It is clear that in vivo testing to establish whether the autophagic process is required for any form(s) of PCD is needed, and the required genetic and pharmacological tools are increasingly available. Many questions in this area remain unanswered. If autophagy is a cellular-protective programme that — like the UPR — at some point activates PCD, what is the signal that initiates PCD? How important is the role of autophagic PCD in neurodegeneration? Does autophagic PCD occur in vivo in the absence of apoptosis inhibition? Are there ‘executioners’ analogous to caspases in autophagic PCD? Given the common finding of protein aggregates in neurodegenerative diseases, is a defect in autophagy a common underlying problem in these diseases? If so, does this contribute to the triggering of cell death in neurodegenerative diseases?
In comparison with apoptosis, little is known about autophagic PCD, and even less is known about other non-apoptotic forms of PCD. In fact, so far, other forms of PCD have not been generally accepted by the scientific community. However, as has previously been noted37, such forms of cell death have been observed repeatedly, although their genetics and biochemical pathways are poorly understood. Type III PCD5, or cytoplasmic cell death, is a ‘necrosis-like’ form of PCD that includes swelling of the ER and mitochondria, and lacks typical apoptotic features such as apoptotic bodies and nuclear fragmentation. It has recently been noted that the hyperactivation of the tyrosine-kinase receptor insulin-like growth factor I receptor (IGFR) induces a non-apoptotic form of cell death known as paraptosis9. This was shown to be programmatic — in that it required transcription and translation — and was found to be morphologically indistinguishable from type III PCD. Neither Bcl-2 nor caspase inhibitors block this form of PCD, nor are caspases activated, but inhibitors of extracellular signal-regulated kinase 2 (ERK2) — but not ERK1 — were found to inhibit paraptosis38, as was AIP-1 (a PCD-interacting protein also known as ALIX).
The idea that PCD might be induced by hyperactivation of a trophic factor receptor — trophotoxicity — is compatible with earlier observations that some trophic factors may increase neuronal cell death, for example that induced by excitotoxicity39. Such an effect might be protective against neoplasia, in that it may eliminate cells that would otherwise undergo autocrine-loop-stimulated oncogenesis. The resulting programme would necessarily be non-apoptotic, because trophic factors inactivate apoptotic signalling.
Aponecrosis is a term applied to a combination of apoptosis and necrosis40. Many cytotoxins induce PCD at low concentrations but at higher concentrations induce necrotic cell death, presumably because the cell’s homeostatic processes are overwhelmed before the cell-death programmes can be completed. In fact, this is the most common pattern seen with cellular toxins, from hydrogen peroxide and other oxidants to mitochondrial toxins such as antimycin A40. Nicotera, Lipton and their colleagues showed that glutamate-induced neuronal-cell death could proceed through apoptosis or necrosis, depending on mitochondrial membrane potential and cellular energy state41. However, in most cases, the necrotic morphology associated with aponecrosis has not been proved not to be programmed. So, it is still not clear whether aponecrosis represents a combination of apoptosis and a non-apoptotic form of PCD, or whether it represents a combination of apoptosis and non-programmatic cell death.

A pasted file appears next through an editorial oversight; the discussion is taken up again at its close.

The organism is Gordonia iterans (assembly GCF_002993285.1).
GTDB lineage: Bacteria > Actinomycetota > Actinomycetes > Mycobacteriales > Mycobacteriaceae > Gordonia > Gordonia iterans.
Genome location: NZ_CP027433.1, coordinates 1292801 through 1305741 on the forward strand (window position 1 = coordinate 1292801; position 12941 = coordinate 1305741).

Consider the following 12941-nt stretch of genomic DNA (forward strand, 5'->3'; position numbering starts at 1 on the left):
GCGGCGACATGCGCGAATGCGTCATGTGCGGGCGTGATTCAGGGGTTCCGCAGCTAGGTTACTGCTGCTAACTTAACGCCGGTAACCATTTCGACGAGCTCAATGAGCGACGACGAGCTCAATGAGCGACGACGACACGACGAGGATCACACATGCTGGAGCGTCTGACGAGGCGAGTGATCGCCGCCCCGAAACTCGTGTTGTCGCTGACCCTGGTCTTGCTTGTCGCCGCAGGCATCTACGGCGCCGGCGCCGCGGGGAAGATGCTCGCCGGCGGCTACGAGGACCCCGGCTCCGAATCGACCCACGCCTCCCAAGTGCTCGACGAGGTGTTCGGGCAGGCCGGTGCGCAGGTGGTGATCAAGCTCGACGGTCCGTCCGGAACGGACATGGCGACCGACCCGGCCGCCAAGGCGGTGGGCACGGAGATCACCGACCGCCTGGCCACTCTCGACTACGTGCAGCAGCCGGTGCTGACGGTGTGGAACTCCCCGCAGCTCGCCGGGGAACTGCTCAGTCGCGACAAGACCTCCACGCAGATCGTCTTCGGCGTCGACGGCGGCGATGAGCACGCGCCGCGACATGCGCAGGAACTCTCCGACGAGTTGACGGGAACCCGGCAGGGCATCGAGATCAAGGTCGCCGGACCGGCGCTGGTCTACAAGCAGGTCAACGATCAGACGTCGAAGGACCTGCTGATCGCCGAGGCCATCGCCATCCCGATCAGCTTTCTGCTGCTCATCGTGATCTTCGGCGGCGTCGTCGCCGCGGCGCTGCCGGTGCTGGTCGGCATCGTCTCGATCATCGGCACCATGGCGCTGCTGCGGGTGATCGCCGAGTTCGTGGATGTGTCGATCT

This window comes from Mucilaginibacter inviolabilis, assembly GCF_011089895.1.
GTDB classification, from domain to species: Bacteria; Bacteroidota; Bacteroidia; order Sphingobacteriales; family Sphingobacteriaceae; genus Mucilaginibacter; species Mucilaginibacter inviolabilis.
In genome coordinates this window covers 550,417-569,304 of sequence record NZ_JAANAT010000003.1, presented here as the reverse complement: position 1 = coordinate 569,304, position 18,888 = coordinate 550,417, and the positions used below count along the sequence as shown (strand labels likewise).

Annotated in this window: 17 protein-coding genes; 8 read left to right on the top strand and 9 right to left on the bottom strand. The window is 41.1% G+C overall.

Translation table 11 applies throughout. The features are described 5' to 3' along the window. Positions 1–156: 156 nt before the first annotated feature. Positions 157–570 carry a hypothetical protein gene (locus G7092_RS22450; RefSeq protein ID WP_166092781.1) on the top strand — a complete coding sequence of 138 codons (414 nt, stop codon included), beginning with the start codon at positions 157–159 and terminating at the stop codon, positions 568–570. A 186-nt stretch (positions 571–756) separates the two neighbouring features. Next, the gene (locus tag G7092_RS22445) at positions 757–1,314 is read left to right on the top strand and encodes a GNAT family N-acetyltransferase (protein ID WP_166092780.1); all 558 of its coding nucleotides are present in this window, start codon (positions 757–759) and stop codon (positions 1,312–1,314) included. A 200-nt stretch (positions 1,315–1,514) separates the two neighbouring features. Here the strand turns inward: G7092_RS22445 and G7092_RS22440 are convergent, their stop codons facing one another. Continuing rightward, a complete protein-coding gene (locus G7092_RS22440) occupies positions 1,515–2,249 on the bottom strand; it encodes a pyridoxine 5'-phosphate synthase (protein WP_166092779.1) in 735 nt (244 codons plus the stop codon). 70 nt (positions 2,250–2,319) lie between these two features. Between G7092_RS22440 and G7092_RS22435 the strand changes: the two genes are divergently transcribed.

Forms of cell death have been described that do not fit the criteria for any of the three types of developmental cell death (Table 1). For example, a non-apoptotic, caspase-independent form that does not resemble type II or type III developmental PCD has been described by Driscoll and her colleagues42in C. elegans expressing mutant channel proteins such as MEC-4(d). A uniform, necrosis-like cell death — characterized morphologically by membranous whorls not seen in other types of cell death — is triggered by calcium entry, mediated by specific calpains and cathepsins, and inhibited by calreticulin.
A fifth apparent form of PCD has been described by the Dawsons and their colleagues, who showed that a non-apoptotic form of cell death depends on the activation of poly-(ADP-ribose) polymerase (PARP) and the consequent translocation of apoptosis-inducing factor (AIF) from the mitochondria to the nucleus43. AIF is a flavoprotein described by Kroemer and colleagues44 that is involved with DNA fragmentation, along with endonuclease G and DNA-fragmentation factor. This form of PCD was shown to be activated by agents that induce DNA damage, and shows a morphology and biochemistry that is, as far as we know, distinct from PCD types I–III.
It is likely that, as additional data are gathered from other cell-death paradigms, novel biochemical pathways of PCD will be characterized. For example, there is an extensive literature on the morphological criteria for another potential form of PCD — oncosis — but the biochemical underpinnings of oncosis have not yet been described. Oncosis refers to a specific morphology of cell death — cellular swelling — that is typically induced by ischaemia and is thought to be mediated by the failure of plasma-membrane ionic pumps. One potential mediator of oncosis is a calpain-family protease (possibly a mitochondrial calpain45).
As noted above, a number of different and potentially interrelated insults may occur as part of the neurodegenerative process. The role of the cell-death machinery in neurodegenerative diseases is controversial, especially because synaptic loss and electrophysiological abnormalities typically precede cell loss in these disease states (see page 768). However, recent studies suggest a critical role for cell-death mediators in neurodegenerative diseases, even before the reduction in neuronal number. For example, in a transgenic mouse model of AD that features senile plaques, synapse and memory loss, but little or no neuronal loss, mutation of the caspase cleavage site at Asp 664 in the amyloid precursor protein (APP) completely suppressed synapse loss, dentate gyral atrophy, astrogliosis and memory loss, even though senile plaque number and amyloid-β concentrations were unaffected46. In an analogous study with an HD-transgenic mouse model, mutation of the caspase-6 site (but not the caspase-3 sites) in polyglutamine-expanded huntingtin prevented both the neurodegeneration and motor abnormalities characteristic of Huntington’s disease47.